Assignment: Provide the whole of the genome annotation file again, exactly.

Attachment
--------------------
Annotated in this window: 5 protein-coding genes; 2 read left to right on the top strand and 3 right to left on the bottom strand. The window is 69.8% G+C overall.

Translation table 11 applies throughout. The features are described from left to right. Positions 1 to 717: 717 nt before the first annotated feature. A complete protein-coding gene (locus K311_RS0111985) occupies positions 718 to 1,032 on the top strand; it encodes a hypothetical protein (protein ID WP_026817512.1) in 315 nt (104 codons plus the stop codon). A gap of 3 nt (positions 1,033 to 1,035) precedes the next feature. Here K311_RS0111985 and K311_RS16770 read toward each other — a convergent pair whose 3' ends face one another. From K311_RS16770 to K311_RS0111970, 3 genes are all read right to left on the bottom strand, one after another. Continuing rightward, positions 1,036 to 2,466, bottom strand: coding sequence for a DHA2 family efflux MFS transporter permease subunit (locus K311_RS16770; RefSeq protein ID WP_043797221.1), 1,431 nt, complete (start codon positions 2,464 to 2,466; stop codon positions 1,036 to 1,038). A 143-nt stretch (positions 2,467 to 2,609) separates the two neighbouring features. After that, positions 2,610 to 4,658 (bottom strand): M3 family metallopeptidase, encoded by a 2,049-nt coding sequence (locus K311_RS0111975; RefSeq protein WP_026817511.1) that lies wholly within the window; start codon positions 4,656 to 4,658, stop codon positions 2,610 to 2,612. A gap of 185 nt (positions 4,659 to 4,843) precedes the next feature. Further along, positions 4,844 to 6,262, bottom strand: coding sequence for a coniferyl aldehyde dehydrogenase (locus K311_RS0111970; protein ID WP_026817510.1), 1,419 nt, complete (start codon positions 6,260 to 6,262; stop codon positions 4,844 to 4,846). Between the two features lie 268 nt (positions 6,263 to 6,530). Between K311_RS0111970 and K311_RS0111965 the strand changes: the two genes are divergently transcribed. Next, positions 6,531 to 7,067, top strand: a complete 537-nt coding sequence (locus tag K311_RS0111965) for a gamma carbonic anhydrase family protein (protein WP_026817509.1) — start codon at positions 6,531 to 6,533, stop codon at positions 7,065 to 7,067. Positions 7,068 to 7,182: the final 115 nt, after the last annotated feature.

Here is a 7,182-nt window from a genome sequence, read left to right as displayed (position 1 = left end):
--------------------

Annotated in this window: 5 protein-coding genes; 2 read left to right on the top strand and 3 right to left on the bottom strand. The window is 69.8% G+C overall.

Translation table 11 applies throughout. The features are described from left to right. Positions 1 to 717: 717 nt before the first annotated feature. A complete protein-coding gene (locus K311_RS0111985) occupies positions 718 to 1,032 on the top strand; it encodes a hypothetical protein (protein ID WP_026817512.1) in 315 nt (104 codons plus the stop codon). A gap of 3 nt (positions 1,033 to 1,035) precedes the next feature. Here K311_RS0111985 and K311_RS16770 read toward each other — a convergent pair whose 3' ends face one another. From K311_RS16770 to K311_RS0111970, 3 genes are all read right to left on the bottom strand, one after another. Continuing rightward, positions 1,036 to 2,466, bottom strand: coding sequence for a DHA2 family efflux MFS transporter permease subunit (locus K311_RS16770; RefSeq protein ID WP_043797221.1), 1,431 nt, complete (start codon positions 2,464 to 2,466; stop codon positions 1,036 to 1,038). A 143-nt stretch (positions 2,467 to 2,609) separates the two neighbouring features. After that, positions 2,610 to 4,658 (bottom strand): M3 family metallopeptidase, encoded by a 2,049-nt coding sequence (locus K311_RS0111975; RefSeq protein WP_026817511.1) that lies wholly within the window; start codon positions 4,656 to 4,658, stop codon positions 2,610 to 2,612. A gap of 185 nt (positions 4,659 to 4,843) precedes the next feature. Further along, positions 4,844 to 6,262, bottom strand: coding sequence for a coniferyl aldehyde dehydrogenase (locus K311_RS0111970; protein ID WP_026817510.1), 1,419 nt, complete (start codon positions 6,260 to 6,262; stop codon positions 4,844 to 4,846). Between the two features lie 268 nt (positions 6,263 to 6,530). Between K311_RS0111970 and K311_RS0111965 the strand changes: the two genes are divergently transcribed. Next, positions 6,531 to 7,067, top strand: a complete 537-nt coding sequence (locus tag K311_RS0111965) for a gamma carbonic anhydrase family protein (protein WP_026817509.1) — start codon at positions 6,531 to 6,533, stop codon at positions 7,065 to 7,067. Positions 7,068 to 7,182: the final 115 nt, after the last annotated feature.

Here is a 7,182-nt window from a genome sequence, read left to right as displayed (position 1 = left end):